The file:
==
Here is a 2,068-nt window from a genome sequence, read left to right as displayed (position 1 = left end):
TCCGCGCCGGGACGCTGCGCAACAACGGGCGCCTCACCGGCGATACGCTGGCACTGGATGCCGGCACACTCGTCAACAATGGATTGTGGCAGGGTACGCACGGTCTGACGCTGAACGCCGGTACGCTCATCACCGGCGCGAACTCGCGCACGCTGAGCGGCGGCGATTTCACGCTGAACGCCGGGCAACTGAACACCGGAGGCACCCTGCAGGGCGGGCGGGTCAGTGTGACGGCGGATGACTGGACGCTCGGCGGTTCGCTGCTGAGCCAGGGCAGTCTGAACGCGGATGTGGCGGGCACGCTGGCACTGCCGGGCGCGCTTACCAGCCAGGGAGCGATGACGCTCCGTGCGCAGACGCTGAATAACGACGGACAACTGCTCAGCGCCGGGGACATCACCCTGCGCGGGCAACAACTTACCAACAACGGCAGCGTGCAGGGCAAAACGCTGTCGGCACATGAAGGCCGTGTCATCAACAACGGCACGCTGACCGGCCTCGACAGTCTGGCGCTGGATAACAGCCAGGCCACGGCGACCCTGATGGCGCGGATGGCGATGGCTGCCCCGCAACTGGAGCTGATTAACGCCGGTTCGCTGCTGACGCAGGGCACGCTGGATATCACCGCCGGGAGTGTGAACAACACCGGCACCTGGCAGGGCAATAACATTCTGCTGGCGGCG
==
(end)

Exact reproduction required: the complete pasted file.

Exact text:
Here is a 2,068-nt window from a genome sequence, read left to right as displayed (position 1 = left end):
TCCGCGCCGGGACGCTGCGCAACAACGGGCGCCTCACCGGCGATACGCTGGCACTGGATGCCGGCACACTCGTCAACAATGGATTGTGGCAGGGTACGCACGGTCTGACGCTGAACGCCGGTACGCTCATCACCGGCGCGAACTCGCGCACGCTGAGCGGCGGCGATTTCACGCTGAACGCCGGGCAACTGAACACCGGAGGCACCCTGCAGGGCGGGCGGGTCAGTGTGACGGCGGATGACTGGACGCTCGGCGGTTCGCTGCTGAGCCAGGGCAGTCTGAACGCGGATGTGGCGGGCACGCTGGCACTGCCGGGCGCGCTTACCAGCCAGGGAGCGATGACGCTCCGTGCGCAGACGCTGAATAACGACGGACAACTGCTCAGCGCCGGGGACATCACCCTGCGCGGGCAACAACTTACCAACAACGGCAGCGTGCAGGGCAAAACGCTGTCGGCACATGAAGGCCGTGTCATCAACAACGGCACGCTGACCGGCCTCGACAGTCTGGCGCTGGATAACAGCCAGGCCACGGCGACCCTGATGGCGCGGATGGCGATGGCTGCCCCGCAACTGGAGCTGATTAACGCCGGTTCGCTGCTGACGCAGGGCACGCTGGATATCACCGCCGGGAGTGTGAACAACACCGGCACCTGGCAGGGCAATAACATTCTGCTGGCGGCG